The cost of my survival were frequent hospitalizations and surgeries, over 20 big deal surgeries with long hospital stays and transfusions as they replaced joints and removed portions of my intestines and scar tissue. I was always recovering from some thing or another, but I forged ahead. I can say with certainty that my life would have gone in a very different direction if we had not been hit, and that the lifehas been amazing and wonderful. I was opened to a Spirit-filled life with great friends and amazing travels.
So here I am, I just turned 64 in May. I have gray hair and laugh lines at the corners of my mouth and eyes. We have four amazing grandchildren who all live close by. I do have some sort of pesky neurodegenerative disease that is taking its toll. I have an amazing pink electric wheelchair that allows me to go to museums and parks. Chuck and I are planning several trips, which I could never do with my walker.
I am telling you about the crash and the procession of medical issues that followed because it is a prelude to the special weekend my husband Chuck and I had planned last October, the start of my newest journey and my horrible winter.
We had stopped at a grocery store in Hoodsport, Washington. I was standing in the deli choosing cheese when suddenly I felt like a knife had been stabbed through my lower abdomen. At that very second I knew I was in deep trouble. Something was terribly wrong and there was no getting out of it.
Of course, I did not want to ruin the trip so I down played the pain and we went on to the cabin. We left the cabin in the middle of the night and made an hour drive back into Olympia to the emergency room where I had an x-ray. The doctor came in with the results and said that I appeared to have bowel obstruction. He said to know for sure I would need an MRI and, if confirmed, I may need surgery right away. Saying it was a bowel obstruction was not exactly correct. Ten year before I had all of my large intestines, and more of my small intestine removed. The surgeon had hooked up the good end of my small intestines to act as my large intestines.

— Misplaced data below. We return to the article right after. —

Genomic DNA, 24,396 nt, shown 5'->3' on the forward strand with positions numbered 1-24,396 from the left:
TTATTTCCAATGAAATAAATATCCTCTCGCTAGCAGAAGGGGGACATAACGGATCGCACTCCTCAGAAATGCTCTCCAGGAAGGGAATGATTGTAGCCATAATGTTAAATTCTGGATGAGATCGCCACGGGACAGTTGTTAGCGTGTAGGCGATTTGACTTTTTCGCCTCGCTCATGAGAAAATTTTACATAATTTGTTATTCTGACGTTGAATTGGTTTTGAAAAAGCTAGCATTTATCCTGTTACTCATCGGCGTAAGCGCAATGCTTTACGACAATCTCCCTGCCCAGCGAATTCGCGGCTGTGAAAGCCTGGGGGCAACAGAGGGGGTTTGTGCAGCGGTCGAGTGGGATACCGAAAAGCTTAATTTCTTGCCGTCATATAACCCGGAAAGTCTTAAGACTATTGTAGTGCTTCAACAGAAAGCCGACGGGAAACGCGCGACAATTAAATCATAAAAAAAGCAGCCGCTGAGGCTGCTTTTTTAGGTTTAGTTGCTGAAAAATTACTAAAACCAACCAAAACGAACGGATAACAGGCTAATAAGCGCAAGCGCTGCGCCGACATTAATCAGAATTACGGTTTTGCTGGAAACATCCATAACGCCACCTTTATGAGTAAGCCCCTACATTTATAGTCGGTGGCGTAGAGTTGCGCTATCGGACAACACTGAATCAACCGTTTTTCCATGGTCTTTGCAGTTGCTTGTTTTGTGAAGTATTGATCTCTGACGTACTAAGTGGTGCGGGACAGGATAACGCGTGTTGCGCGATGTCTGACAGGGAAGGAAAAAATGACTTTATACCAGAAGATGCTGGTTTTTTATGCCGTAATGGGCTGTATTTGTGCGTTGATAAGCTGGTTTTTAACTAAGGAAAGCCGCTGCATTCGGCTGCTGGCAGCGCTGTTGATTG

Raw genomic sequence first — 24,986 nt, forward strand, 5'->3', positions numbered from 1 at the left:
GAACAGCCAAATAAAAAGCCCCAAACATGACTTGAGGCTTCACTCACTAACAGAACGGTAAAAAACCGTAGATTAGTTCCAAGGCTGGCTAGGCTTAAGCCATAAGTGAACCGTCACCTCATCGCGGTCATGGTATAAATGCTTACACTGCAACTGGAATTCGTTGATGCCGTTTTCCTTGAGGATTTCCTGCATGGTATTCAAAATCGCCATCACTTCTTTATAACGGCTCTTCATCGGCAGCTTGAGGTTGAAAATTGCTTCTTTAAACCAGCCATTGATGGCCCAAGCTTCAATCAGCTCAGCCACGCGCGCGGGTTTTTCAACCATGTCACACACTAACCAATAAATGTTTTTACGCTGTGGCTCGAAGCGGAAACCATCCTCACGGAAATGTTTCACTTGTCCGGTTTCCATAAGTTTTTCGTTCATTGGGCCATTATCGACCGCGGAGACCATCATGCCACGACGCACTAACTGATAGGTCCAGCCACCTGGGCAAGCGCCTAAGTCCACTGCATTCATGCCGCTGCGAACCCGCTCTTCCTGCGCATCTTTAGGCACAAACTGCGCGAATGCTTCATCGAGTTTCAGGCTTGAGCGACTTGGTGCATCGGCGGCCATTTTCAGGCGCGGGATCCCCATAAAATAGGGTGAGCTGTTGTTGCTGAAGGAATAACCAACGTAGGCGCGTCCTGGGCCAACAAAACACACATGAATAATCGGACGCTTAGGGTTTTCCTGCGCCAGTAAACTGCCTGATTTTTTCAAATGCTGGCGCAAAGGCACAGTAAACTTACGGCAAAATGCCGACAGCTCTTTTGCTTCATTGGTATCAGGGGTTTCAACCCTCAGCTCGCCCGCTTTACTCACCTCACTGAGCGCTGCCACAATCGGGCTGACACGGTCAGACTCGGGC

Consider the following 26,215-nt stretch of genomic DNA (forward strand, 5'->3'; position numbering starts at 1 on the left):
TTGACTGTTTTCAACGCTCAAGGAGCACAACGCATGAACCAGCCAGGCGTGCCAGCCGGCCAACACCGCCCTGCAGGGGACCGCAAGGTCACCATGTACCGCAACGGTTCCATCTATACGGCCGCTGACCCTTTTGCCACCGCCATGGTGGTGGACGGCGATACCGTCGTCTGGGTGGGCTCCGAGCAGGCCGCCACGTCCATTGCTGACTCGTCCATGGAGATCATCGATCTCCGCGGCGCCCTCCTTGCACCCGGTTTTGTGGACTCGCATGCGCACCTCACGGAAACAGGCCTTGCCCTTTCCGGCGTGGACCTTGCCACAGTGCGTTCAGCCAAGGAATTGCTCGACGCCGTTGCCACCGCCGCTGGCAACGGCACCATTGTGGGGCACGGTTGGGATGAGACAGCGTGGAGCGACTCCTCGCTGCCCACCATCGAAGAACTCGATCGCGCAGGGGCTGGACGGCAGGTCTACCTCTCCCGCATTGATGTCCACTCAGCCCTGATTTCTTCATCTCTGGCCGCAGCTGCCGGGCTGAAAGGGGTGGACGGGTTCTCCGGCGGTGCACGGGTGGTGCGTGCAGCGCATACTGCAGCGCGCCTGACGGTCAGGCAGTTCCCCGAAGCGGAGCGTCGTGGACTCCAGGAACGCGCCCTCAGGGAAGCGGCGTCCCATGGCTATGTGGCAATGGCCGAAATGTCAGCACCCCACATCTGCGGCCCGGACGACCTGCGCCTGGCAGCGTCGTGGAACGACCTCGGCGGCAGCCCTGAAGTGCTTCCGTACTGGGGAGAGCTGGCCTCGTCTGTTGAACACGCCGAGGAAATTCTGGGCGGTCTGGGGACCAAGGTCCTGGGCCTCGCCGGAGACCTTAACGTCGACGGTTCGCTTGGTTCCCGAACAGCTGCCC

At the emergency room I said thanks, and yes, I’d be glad to have that big injection of pain medication before I left for another hospital. I talked Chuck into just taking me home to sleep and we left in the morning for Virginia Mason Hospital in Seattle. They found I did have an obstruction and admitted me.
In all I was hospitalized four times. The first two times they put a nasal-gastric tube in my nose to see if that would clear out the obstruction. The surgeon said he did not want to operate on me with my colorful past adventures in surgery. He said my abdomen was hostile. I could have told him that.
I began to hallucinate on day three of my first hospital stay. People singing in the hall, a harp, arguments in foreign languages which for some hallucination filled reason I could interpret. I could hear an older man playing the guitar and singing in Spanish. He sang of a lost love, and finding her at the end of his life. No regrets, just so happy to have a small bit of time together. I cried it was so beautiful. No one else could hear it.
One day I spent many hours explaining to my daughter how gravit affects hospitalized patients, then the next day I discussed the impact of electromagnetic energy. I do not remember any of that. Someone should have turned on a recorder. Most of my hallucinations were not so bad. I thought the blood pressure cuff was an elf hat and that the nurses had decorated my room with small twinkle lights and tinsel. This was actually the lights on all the machines at the head of the bed and the wires leading down to me.